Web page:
The characterization of the IDS cDNA sequence [9] and its genomic structure [10] has made possible the exploration of molecular defects in the IDS gene [11]. To date, the disease-causing genetic defects detected in the IDS gene comprise large deletions encompassing neighboring genes, intragenic partial deletions and rearrangements, recurrent nucleotide substitutions at CpG hotspots, and a high proportion of novel point mutations private to the affected probands and families [12-27]. This mutational heterogeneity has made the identification of the "private mutation" in a proband a prerequisite for carrier detection using molecular methods. Once the mutation in a particular family is known, carrier detection in female relatives is accurate, relatively simple, and inexpensive. Several molecular approaches have been used in carrier detection for the IDS gene. These approaches include the Southern blot hybridization analysis using the IDS cDNA probe [18,28], a modified primer extension method [29], and restriction enzyme digestion assays [15,22,30]. Because of the high proportion of novel mutations and a spectrum of various types of mutations involved, MPS II families represent a good disease model for analyzing the male-to-female ratio of mutation rates and mutagenesis mechanisms underlying various types of germline mutations. This report outlines Haldane’s initial approach to estimate mutation rate and a modified formula to estimate male-to-female ratio of mutation rates in X-linked genes, reviews MPS II case series to update the mutational profile for the IDS gene, and reveals unequal male and female mutation rate from carrier genotyping and haplotyping of MPS II families. The identification of mutations and the detection of carriers not only provide valuable information for genetic counseling and clinical management, but also gain significant insight for mutagenesis mechanisms and mutation rates in the IDS gene during male and female gametogenesis.

Haldane’s method to estimate human mutation rate

Haldane JBS proposed an indirect method to estimate mutation rate on an X-linked gene based on the assumed equilibrium balance between arising new mutations and reproductive loss of affected cases [31]. The pedigrees of X-linked recessive condition like Hunter syndrome, in which affected males do not reproduce, present sporadic cases resulted from the maternal de novo germline mutations (Type S. Figure 1) and transmitted cases with heterozygous mother inherited the mutation from heterozygous grandmother or from de novo germline mutation of a grandparent (Type T, Figure 1) [32]. The proportion of sporadic cases and transmitted cases is determined by mutation rates µ and ν for female and male germ cells, respectively.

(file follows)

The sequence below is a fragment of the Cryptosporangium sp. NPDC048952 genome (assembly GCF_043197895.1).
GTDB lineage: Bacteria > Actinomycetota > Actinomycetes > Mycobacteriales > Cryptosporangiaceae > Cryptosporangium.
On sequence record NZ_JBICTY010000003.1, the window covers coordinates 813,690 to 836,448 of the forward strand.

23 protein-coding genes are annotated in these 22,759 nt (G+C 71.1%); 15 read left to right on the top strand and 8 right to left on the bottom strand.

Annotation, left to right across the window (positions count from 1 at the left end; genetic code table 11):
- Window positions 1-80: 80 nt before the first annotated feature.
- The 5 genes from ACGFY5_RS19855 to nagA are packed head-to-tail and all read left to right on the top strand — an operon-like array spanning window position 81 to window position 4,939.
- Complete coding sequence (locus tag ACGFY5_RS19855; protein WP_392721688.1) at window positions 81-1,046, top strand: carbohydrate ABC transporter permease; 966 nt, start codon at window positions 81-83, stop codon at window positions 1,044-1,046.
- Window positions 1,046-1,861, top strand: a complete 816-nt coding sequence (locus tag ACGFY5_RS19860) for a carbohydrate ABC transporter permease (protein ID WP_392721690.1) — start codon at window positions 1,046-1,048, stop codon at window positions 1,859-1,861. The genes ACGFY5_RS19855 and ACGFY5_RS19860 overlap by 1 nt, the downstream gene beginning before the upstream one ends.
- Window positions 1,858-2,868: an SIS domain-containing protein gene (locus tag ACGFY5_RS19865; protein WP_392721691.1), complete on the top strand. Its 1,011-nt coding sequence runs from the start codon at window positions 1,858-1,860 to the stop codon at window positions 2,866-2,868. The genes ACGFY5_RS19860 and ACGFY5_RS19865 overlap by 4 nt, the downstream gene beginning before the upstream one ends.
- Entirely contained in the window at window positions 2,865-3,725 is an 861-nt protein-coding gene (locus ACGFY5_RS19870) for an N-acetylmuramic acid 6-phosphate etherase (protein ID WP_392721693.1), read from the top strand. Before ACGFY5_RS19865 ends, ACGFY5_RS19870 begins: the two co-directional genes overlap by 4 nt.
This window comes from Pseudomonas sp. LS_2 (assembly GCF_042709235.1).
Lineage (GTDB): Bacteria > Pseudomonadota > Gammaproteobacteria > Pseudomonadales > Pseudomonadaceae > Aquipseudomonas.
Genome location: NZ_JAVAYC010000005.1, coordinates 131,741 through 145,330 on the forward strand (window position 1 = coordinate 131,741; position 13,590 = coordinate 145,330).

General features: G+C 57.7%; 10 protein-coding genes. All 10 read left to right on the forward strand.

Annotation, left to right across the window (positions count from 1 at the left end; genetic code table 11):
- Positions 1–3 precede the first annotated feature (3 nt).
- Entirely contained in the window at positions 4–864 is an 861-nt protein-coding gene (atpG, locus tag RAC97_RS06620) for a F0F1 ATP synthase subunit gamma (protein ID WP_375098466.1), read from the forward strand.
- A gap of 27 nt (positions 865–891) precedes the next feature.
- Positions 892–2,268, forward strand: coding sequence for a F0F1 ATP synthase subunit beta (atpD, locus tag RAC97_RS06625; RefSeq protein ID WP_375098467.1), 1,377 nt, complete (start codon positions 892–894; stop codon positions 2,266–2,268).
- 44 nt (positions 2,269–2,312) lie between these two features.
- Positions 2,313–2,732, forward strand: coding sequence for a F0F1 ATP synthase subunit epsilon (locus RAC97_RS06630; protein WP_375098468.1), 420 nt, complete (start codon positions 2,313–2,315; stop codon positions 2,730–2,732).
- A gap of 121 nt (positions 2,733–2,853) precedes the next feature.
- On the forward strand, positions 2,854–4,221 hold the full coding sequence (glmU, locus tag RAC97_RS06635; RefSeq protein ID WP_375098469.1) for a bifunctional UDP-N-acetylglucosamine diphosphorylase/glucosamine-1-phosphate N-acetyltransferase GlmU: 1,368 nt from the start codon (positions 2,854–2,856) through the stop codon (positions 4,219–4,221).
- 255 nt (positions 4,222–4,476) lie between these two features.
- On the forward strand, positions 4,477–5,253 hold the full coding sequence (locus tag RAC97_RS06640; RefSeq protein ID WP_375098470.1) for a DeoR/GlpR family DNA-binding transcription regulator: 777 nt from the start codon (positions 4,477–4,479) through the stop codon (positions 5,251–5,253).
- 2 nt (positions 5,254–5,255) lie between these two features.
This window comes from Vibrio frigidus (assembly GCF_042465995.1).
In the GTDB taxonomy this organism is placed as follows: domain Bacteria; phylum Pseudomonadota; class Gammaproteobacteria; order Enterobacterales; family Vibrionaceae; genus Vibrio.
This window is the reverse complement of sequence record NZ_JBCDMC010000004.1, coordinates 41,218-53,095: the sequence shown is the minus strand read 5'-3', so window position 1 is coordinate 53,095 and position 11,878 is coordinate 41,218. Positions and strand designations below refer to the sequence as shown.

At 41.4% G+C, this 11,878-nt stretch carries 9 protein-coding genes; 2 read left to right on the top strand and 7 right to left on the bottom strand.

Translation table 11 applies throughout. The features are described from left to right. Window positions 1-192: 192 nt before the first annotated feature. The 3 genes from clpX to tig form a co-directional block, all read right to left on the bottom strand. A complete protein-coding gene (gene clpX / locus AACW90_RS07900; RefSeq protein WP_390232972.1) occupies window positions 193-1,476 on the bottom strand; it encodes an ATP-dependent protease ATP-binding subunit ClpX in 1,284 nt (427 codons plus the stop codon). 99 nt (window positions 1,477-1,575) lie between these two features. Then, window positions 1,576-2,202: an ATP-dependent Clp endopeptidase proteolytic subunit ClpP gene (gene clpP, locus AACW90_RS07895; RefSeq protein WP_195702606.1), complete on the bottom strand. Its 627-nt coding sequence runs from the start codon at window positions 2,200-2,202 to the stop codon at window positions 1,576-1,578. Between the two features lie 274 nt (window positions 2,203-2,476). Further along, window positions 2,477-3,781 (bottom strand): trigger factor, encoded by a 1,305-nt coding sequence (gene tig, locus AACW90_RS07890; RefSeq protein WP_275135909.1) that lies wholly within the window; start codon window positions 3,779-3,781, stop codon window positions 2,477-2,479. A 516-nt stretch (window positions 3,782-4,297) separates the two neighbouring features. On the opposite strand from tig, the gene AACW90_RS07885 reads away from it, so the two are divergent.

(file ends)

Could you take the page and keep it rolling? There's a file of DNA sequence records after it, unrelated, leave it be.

molecular-genetic-medicine-The-sporadic-cases

Figure 1:The sporadic cases (type S) and transmitted cases (type T) for MPS II families. The proportion of type S and type T and the probability of maternal grandfather germline mutation are a function of ν/μ ratio. (ν, male mutation rate, μ, female mutation rate, adapted from Refs [31,32]).

The proportion of observed sporadic cases is: s=µ /(2µ +ν )=1/(2+ν /µ ). The proportion of transmitted cases is: t=(1-s)=(µ +ν )/(2µ +ν )=(1+ν /µ ) /(2 + ν /µ ). While within the transmitted cases, the probability of cases with mutation originated from maternal grandfather (MGF) is: Pmgf=ν /(4µ +2ν )=(ν /µ )/(4+2ν /µ ). The sporadic cases and the transmitted cases with mutations occurred from MGF represent indirect observation of de novo maternal (female) and grand-paternal (male) germline mutations, respectively. Since the probability of sporadic cases and transmitted MGF cases is a function of the ν /µ ratio (Figure 1), methods for estimation of the ν /µ ratio through detection of sporadic cases and transmitted MGF cases have been proposed [32-34]. Knowing the proportion (s) of mothers being a mutation non-carrier, the male-to-female ratio of mutation rates (k=ν /µ ) could be calculated using a formula s=1/(2+k), while knowing the probability of transmitted MGF can also infer k value using Pmgf=k/(4+2k). It is estimated that about 120 families need to be studied in order to discriminate at the 95% significance level the hypothesis of ν =µ from a hypothesis of ν = 5µ [32].

Molecular Analyses on MPS II Case Series

Spectrum of mutations in the IDS gene

To update the spectrum of mutations in the IDS gene, a literature review of molecular analyses of MPS II case series (n>10) found 16 reports with patients from North America, Europe, Asian and Latin America populations [12-27]. Pooling together, there were a total of 519 MPS II cases with defined mutations in the IDS genes. Even though the relative frequencies of various types of mutations showed regional variations, a similar pattern of mutational heterogeneity was observed in different populations. On average, approximately 3% (ranging 3%~8%) of the MPS II patients were caused by gross IDS gene deletions. Approximately 13% (3%-37%, with Chinese and Japanese data showing 27% and 37%, respectively) were caused by partial deletions and IDS-2 induced rearrangements. The remaining 84% (63-95%) were caused by small nucleotide substitutions, deletions, insertions and mutations affecting mRNA splicing (Table 1).